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Sino-Indian Relations

Air Cmde (Retd) Ramesh Phadke was Advisor, Research at Institute for Defence Studies and Anaysis, New Delhi. Click here for detailed profile
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  • December 27, 2010

    The Wen visit has perhaps served a useful purpose of quickly dissipating the euphoria over the November visit of President Obama. Obama may have called India as an ‘emerged’ instead of emerging power, but Wen has clearly indicated that China does not agree with this.

    Some reports continue to talk of the visit to India by the heads of state/government of the five permanent members of the UNSC as an endorsement of India’s rising profile, but is it really so? The Indian economy is certainly doing well and the country is now seen flush with funds. Western developed countries are, therefore, making a beeline to get as many contracts as possible. Indians should quickly disabuse themselves of any pretensions of having arrived on the scene.

    India’s pleadings and entreaties to these powerful countries to admit it in the Big-5 Club have also not gone unnoticed. Except for Wen Jiabao, the other four have blithely endorsed India’s desire knowing full well that there is little investment needed on that account. China is unlikely to play ball. Why should it allow a regional rival a voice at the high table? In any case, is it really necessary for India to make these pathetic pleas?

    Most reports are agreed that the visit of the Chinese Premier was disappointing but most China watchers and the foreign office mandarins would have known what to expect of such interactions. Wen was unlikely to substantively address any of the major irritants, viz. PLA incursions across the LAC, dams on the Yarlung Tsangpo (Brahmaputra), construction activity in PoK and issue of stapled visas to Indian residents of J&K, hence there is no need to be disappointed.

    Expectedly, Wen sounded unhappy with the Indian media. He wanted it to promote friendship rather than dwell only on the negatives but given China’s attitude this is not a fair expectation. He also reportedly asked the Indian side to ‘increase the safety zone’ along the India-China boundary. When the Indian side pointed out that there were existing mechanisms, his suggestion was that there was no harm in having another layer of safeguards and creating a new mechanism.1 It may be recalled that in 1962 as well the PRC leadership had suggested a 20 km withdrawal by the two sides to cool the temperatures.

    This is a new development and could well mean that the Chinese side is not so sure if the existing mechanisms and arrangements would actually prevent an unintended border skirmish. The setting up of a ‘hot line’ between the two Premiers is also noteworthy. Hot Lines are after all needed and/or used only in an emergency and so far the two countries have managed without such a communication channel. So what has changed? Does it mean that the LAC is not as tranquil as claimed or is China showing its unhappiness over India’s plans to develop infrastructure and reinforce its defences?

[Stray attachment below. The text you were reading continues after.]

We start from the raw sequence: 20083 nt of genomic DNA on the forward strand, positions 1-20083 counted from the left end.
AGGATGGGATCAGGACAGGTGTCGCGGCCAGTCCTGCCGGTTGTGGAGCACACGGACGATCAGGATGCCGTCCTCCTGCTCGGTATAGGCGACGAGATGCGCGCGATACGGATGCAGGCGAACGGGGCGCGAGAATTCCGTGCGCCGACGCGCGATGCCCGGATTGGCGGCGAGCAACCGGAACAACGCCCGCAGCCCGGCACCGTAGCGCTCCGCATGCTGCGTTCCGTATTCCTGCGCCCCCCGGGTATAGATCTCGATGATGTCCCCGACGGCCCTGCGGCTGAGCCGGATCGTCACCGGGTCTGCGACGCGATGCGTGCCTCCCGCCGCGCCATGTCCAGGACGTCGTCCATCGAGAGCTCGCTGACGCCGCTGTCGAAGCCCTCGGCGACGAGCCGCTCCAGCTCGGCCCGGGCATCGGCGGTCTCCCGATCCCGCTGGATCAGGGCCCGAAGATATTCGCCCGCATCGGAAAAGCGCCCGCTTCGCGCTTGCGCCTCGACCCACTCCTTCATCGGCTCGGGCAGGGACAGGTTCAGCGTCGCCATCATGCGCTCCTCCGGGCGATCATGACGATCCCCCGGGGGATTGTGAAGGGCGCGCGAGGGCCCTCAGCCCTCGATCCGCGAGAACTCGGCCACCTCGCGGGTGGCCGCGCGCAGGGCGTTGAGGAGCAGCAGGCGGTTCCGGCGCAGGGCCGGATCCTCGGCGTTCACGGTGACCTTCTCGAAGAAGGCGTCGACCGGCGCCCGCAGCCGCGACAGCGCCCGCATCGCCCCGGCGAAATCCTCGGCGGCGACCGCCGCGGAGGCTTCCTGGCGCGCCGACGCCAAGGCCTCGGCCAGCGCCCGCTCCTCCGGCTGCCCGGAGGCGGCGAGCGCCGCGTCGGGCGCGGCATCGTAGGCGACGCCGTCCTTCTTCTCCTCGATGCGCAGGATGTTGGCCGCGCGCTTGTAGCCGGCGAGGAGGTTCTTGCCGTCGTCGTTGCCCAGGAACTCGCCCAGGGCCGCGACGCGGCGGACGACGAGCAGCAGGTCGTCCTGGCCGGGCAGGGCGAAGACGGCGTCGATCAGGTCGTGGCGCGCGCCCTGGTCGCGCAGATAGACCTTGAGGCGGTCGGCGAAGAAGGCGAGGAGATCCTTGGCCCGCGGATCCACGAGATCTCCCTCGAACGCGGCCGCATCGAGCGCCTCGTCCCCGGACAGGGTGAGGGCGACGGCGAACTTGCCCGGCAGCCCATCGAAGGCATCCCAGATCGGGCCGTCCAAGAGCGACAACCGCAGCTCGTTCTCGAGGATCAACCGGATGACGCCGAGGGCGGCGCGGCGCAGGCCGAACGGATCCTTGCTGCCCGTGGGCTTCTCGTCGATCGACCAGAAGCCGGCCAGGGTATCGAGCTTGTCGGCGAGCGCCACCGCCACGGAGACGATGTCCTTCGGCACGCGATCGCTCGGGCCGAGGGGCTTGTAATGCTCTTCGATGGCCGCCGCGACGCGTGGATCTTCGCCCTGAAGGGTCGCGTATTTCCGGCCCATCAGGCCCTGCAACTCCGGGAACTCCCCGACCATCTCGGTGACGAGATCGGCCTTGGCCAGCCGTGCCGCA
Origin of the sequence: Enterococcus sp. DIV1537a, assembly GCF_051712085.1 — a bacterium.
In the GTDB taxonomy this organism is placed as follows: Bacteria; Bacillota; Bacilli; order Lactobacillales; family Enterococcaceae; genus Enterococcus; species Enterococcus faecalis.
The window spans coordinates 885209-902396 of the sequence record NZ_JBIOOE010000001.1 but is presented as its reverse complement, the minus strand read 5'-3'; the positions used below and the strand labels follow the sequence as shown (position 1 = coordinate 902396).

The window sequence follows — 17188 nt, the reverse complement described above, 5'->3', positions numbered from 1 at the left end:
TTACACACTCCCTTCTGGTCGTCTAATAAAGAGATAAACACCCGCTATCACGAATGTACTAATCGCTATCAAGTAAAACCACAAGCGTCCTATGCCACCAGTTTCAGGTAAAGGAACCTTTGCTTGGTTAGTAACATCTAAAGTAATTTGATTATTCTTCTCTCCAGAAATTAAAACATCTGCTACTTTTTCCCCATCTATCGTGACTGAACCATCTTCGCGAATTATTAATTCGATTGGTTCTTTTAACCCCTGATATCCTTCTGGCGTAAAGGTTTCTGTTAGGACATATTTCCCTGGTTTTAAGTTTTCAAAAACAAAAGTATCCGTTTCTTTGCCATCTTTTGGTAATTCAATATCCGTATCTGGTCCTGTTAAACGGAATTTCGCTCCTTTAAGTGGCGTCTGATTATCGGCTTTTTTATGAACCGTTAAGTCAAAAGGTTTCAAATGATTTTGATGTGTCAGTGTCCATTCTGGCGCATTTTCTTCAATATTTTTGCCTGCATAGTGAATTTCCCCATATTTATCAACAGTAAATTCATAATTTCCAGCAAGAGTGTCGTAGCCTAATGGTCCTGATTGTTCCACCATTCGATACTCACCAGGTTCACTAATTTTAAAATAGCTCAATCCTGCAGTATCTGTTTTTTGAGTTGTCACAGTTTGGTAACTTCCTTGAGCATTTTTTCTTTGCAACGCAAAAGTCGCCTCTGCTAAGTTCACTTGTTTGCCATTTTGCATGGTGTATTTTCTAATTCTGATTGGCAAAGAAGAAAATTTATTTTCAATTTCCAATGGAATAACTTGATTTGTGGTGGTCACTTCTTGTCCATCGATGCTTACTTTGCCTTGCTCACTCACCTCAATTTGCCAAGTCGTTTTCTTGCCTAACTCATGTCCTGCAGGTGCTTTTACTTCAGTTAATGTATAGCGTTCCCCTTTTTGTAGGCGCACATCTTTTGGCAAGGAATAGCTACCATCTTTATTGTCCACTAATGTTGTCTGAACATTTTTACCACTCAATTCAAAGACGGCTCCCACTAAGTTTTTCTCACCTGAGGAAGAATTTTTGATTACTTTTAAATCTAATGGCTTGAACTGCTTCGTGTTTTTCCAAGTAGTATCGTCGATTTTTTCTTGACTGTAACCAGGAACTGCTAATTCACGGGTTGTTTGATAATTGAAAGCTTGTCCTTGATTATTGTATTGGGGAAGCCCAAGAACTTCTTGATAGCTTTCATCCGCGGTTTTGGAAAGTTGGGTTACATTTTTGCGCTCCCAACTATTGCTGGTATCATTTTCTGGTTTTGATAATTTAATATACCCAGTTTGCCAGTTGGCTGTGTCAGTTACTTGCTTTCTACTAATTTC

The big surprise, if it can really be called that, was the ‘sudden’ discovery by the Indians that China was once again playing games with cartography. In a report on the ‘Mystery of the Missing 1000 miles along the Border’,2 it was said that China has shrunk its border with India from the 3600 to 2000 km, clearly indicating that it does not accept India’s sovereignty over the Indian State of J&K as a given. The stratagem of the ‘stapled visa’ thus becomes evident.

    In his talks in Pakistan Wen also repeated China’s assured help to safeguard the latter’s security, sovereignty and territorial integrity thus once again removing any doubts about China’s role in South Asian affairs. As pointed in these columns before, China wants to become a player in the resolution of the Kashmir issue.

    The presence of an 8-to-10,000 strong PLA contingent in the Gilgit-Baltistan region of Pakistan occupied Kashmir (PoK), ostensibly for the protection of construction workers, means that in the unlikely(?) event of India ever contesting Pakistani occupation of this Indian territory it would have to contend with Chinese military presence on a semi-permanent basis. The March 1963 Sino-Pakistan Treaty, which ceded 5000 square km of PoK in Shaksgam Valley to China, expressly states that the said treaty would depend on the final outcome of the India-Pakistan dispute and would be renegotiated. That assurance seems to have been abandoned. As pointed out before,3 with its increasing investment in Afghanistan and its ever expanding footprint in South Asia, China has indeed changed geography!

    There are once again reports of China now officially declaring its plans to build aircraft carriers further confirming that the comprehensive modernisation of its army, navy and the air force and space capabilities are destined to alter the power balance in the region.

    China has all along been testing the limits of India’s tolerance and restraint and has once again given the Indian foreign ministry much home work for the next few months. India must accordingly reassess its expectations of China.

    One thing that China could not have missed is the long-term impact of this assertive agenda. China seems to have taken India’s dislike for alliances as a given. Such obvious and flagrant pressure tactics by China may well push India even closer into the US embrace. In the event of India becoming a quasi-ally of the US in the future, however implausible it may seem now, it is likely that many countries of the Asia Pacific would reconsider their options. Recent Japanese pronouncements on its security policy should also not be taken lightly as these clearly show a perception of a heightened Chinese security threat.